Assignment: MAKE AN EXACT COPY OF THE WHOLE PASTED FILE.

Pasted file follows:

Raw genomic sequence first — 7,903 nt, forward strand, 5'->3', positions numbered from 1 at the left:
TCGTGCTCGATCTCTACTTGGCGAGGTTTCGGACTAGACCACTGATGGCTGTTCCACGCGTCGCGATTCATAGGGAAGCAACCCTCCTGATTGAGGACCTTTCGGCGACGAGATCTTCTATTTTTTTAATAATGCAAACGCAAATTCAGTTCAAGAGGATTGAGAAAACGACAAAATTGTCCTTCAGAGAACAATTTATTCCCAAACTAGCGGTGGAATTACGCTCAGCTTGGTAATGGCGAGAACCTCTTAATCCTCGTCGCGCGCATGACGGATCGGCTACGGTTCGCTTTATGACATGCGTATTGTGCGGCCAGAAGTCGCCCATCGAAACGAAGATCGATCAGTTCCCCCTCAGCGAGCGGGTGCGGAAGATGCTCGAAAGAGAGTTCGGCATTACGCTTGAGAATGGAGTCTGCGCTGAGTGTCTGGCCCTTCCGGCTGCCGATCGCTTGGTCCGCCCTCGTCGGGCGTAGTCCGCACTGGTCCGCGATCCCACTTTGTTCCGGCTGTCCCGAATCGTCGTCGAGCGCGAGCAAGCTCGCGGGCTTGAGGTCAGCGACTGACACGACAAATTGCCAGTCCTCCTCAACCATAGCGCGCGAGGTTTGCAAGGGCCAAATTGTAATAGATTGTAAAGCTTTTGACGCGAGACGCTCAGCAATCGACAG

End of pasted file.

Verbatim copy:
Raw genomic sequence first — 7,903 nt, forward strand, 5'->3', positions numbered from 1 at the left:
TCGTGCTCGATCTCTACTTGGCGAGGTTTCGGACTAGACCACTGATGGCTGTTCCACGCGTCGCGATTCATAGGGAAGCAACCCTCCTGATTGAGGACCTTTCGGCGACGAGATCTTCTATTTTTTTAATAATGCAAACGCAAATTCAGTTCAAGAGGATTGAGAAAACGACAAAATTGTCCTTCAGAGAACAATTTATTCCCAAACTAGCGGTGGAATTACGCTCAGCTTGGTAATGGCGAGAACCTCTTAATCCTCGTCGCGCGCATGACGGATCGGCTACGGTTCGCTTTATGACATGCGTATTGTGCGGCCAGAAGTCGCCCATCGAAACGAAGATCGATCAGTTCCCCCTCAGCGAGCGGGTGCGGAAGATGCTCGAAAGAGAGTTCGGCATTACGCTTGAGAATGGAGTCTGCGCTGAGTGTCTGGCCCTTCCGGCTGCCGATCGCTTGGTCCGCCCTCGTCGGGCGTAGTCCGCACTGGTCCGCGATCCCACTTTGTTCCGGCTGTCCCGAATCGTCGTCGAGCGCGAGCAAGCTCGCGGGCTTGAGGTCAGCGACTGACACGACAAATTGCCAGTCCTCCTCAACCATAGCGCGCGAGGTTTGCAAGGGCCAAATTGTAATAGATTGTAAAGCTTTTGACGCGAGACGCTCAGCAATCGACAG